Hard to locate middle of new housing market
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Why does no one build for the middle class anymore?
That's what an emailer from Morningside wondered after she read a column last month on the spike in home values in East Liberty. Homes on North Euclid Street have sold for $240,000 to $332,000 recently. Meantime, other buildings have been gutted and used for subsidized rentals that are made to look and feel like market-rate.
"I want to know what has happened to the housing that is priced between the subsidized and the mid $200,000?" my correspondent asked.
She didn't want her name in the paper. She's 61, a working nurse, and her husband is 76 and ailing. To help with their son's college tuition they refinanced the house they've lived in for 27 years, which she guesses is worth around $125,000. At some point they'd like to sell it and rent or buy a smaller place that's easier to keep up, but these climbing prices in East Liberty have her worried.
"I keep wondering what we have done wrong in our lives that we are not able to afford those prices, or are unwilling to make ourselves house poor ... So, yes, let's rah-rah all of this development in Downtown and East Liberty, but don't kid yourself that these houses/units/apartments are for the average everyday working (or retired) person.''
She's right. Developers rarely build for the true middle class. That's not where the money is.
That doesn't mean there aren't good housing options out there, particularly in a metro area with a plethora of old housing stock like ours. But those days when developers filled hillsides with new homes for folks of truly middling income? A person wanting to spend up to $1,000 a month isn't likely to find anyone building housing for that market. Construction costs are too high.
"It's a lot more expensive to buy a 2-by-4 today than it was 50 years ago,'' says Mark Masterson, executive director of the Northside Community Development Fund.
Lobbies, elevators, sprinkler systems -- they all run into money, too. There are also impact fees that past developers didn't face. Gone are the days when a developer could throw up some housing and expect taxpayers to cover the roads and traffic lights they'd require.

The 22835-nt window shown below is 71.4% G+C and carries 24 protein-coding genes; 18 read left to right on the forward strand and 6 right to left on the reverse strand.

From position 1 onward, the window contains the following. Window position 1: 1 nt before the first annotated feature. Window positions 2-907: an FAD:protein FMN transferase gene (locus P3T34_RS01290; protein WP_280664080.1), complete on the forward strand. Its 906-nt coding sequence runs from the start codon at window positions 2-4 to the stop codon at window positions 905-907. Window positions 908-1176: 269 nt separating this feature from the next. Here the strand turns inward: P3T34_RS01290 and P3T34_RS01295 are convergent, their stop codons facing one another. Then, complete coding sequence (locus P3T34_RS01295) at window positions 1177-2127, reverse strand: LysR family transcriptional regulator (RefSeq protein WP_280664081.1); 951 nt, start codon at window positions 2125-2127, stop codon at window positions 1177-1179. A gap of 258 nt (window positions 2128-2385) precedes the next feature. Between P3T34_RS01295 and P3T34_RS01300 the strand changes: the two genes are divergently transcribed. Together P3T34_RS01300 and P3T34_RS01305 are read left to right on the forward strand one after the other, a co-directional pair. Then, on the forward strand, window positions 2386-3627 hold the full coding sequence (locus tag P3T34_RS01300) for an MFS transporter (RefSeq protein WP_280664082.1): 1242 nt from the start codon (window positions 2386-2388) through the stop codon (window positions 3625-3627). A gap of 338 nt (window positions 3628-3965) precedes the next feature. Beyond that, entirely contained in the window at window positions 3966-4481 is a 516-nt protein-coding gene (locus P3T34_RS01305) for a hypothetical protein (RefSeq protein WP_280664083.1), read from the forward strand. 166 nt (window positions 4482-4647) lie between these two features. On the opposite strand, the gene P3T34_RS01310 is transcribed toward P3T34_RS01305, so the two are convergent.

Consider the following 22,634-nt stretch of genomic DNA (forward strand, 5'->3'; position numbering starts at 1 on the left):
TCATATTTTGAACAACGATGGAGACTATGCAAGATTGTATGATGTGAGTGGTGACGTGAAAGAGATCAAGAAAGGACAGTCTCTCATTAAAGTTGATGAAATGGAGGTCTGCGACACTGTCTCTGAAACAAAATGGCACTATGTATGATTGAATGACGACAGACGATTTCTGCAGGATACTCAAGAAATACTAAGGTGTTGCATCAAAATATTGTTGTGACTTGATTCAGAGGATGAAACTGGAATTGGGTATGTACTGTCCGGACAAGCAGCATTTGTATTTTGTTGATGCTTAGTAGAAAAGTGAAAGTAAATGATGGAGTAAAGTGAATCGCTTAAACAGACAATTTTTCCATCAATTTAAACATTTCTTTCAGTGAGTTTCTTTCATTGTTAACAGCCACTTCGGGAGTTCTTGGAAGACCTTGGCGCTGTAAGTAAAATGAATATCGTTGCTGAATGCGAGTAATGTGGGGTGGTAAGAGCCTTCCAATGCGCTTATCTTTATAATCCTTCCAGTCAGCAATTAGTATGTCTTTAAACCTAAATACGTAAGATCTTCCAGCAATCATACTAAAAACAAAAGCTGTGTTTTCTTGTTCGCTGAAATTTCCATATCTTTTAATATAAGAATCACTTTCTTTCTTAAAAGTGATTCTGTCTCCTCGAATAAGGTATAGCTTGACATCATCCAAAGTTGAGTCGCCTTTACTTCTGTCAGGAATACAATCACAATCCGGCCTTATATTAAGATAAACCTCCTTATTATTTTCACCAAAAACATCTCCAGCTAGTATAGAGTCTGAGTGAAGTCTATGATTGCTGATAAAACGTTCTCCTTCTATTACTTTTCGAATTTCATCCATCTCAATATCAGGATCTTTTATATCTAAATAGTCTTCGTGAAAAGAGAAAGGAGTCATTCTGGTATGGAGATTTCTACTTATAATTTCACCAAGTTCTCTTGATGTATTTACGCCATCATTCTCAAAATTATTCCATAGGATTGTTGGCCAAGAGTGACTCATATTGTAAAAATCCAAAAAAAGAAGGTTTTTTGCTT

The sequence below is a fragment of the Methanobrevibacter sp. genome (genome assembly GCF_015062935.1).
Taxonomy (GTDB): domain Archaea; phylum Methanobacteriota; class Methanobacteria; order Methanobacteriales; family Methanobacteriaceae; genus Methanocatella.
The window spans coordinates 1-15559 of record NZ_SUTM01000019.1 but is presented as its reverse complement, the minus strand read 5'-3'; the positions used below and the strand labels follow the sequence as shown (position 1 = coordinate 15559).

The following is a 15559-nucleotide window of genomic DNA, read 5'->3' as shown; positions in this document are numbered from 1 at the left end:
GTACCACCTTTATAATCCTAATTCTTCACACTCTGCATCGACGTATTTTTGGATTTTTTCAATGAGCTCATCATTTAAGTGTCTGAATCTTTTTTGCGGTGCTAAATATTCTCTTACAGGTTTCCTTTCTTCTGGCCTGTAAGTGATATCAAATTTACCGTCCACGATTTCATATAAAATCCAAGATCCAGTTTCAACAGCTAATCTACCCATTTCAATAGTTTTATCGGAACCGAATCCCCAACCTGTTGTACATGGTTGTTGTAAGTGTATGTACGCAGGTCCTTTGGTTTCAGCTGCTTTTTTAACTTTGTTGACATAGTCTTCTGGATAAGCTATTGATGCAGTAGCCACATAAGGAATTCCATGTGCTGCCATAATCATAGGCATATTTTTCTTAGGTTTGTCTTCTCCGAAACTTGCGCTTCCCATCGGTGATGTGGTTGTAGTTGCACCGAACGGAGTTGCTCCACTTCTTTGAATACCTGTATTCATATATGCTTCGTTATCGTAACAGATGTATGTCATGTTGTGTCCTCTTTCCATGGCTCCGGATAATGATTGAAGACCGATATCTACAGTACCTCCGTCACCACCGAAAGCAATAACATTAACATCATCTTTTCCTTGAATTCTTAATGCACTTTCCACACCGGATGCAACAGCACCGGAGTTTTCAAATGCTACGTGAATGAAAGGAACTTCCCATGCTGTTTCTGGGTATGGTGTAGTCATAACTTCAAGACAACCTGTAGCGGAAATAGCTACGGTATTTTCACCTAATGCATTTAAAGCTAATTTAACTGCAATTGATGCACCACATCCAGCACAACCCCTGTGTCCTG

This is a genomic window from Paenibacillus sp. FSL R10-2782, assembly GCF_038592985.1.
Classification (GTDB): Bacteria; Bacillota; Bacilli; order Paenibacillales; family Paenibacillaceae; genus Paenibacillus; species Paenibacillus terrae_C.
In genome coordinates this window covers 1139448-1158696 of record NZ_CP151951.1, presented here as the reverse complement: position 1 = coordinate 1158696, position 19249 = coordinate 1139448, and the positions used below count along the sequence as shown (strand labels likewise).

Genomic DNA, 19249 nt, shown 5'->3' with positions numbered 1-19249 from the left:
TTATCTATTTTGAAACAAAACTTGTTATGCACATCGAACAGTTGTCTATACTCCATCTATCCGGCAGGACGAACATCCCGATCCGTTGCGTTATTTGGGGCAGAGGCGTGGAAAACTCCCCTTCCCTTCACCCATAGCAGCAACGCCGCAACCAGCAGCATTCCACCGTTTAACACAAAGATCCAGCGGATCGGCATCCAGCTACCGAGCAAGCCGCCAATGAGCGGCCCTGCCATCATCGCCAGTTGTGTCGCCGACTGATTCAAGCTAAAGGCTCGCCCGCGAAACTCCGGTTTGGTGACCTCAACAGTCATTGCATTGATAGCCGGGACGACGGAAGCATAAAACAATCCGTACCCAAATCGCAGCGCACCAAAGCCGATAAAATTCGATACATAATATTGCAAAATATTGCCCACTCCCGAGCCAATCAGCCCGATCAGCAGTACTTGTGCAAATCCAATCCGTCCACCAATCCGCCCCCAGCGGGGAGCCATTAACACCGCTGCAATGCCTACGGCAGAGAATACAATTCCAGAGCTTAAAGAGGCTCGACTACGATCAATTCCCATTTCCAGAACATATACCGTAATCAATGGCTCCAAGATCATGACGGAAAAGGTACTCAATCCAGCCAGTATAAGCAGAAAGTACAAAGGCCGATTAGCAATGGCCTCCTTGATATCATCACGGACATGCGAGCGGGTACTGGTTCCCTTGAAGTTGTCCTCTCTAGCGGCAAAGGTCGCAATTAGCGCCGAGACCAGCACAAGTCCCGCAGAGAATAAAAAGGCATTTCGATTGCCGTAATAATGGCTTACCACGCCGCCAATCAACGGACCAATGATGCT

My emailer has a good job in Pittsburgh's new eds-and-meds economy. She's also a Pittsburgher, so she has certain expectations. She lives and works between the Allegheny and the Monongahela and has no interest in dealing with tunnels. She's hardly the first local with an aversion to crossing rivers, but in narrowing her search from Downtown east to Oakmont, she has targeted an area of sometimes shocking price upswings.
It could be that we've been spoiled, in a sense, by the bad times this region endured when steel collapsed 30 years ago.
"Pittsburgh got very used to the idea that a house should cost next to nothing, and that's just not true anymore,'' said Eric Jester, who grew up in the Mon Valley and is now project director of East Liberty Development Inc. "I suppose if UPMC moved to Cleveland the value housing would fall back to meet certain people's expectations."
Instead, the move of Children's Hospital to Lawrenceville has goosed real estate values there, and Mr. Jester puts the vacancy rate in the East End at less than 5 percent -- one of the strongest apartment markets in country.
"Housing's expensive. That's just a fact, and Pittsburgh's just starting to catch up with the national market. That's what's going on.''
Prices aren't jumping region-wide or even city-wide, but when a two-bedroom condo in East Liberty can list at $200,000, there's a new reality confronting us.
I punched the Pittsburgh median household income of $45,000 to $50,000 into the Zillow mortgage calculator online. It said that family could afford a $200,000 home, but I'm not sure most Pittsburghers would sleep well under roofs that take that much of their take-home pay.
The median value of a owner-occupied home in Allegheny County is still less than $120,000. In the city, it's less than $100,000. I expect my Morningside correspondent will find a match once her search begins in earnest. Somebody built it with her in mind a few generations ago.
First Published November 18, 2012 12:00 am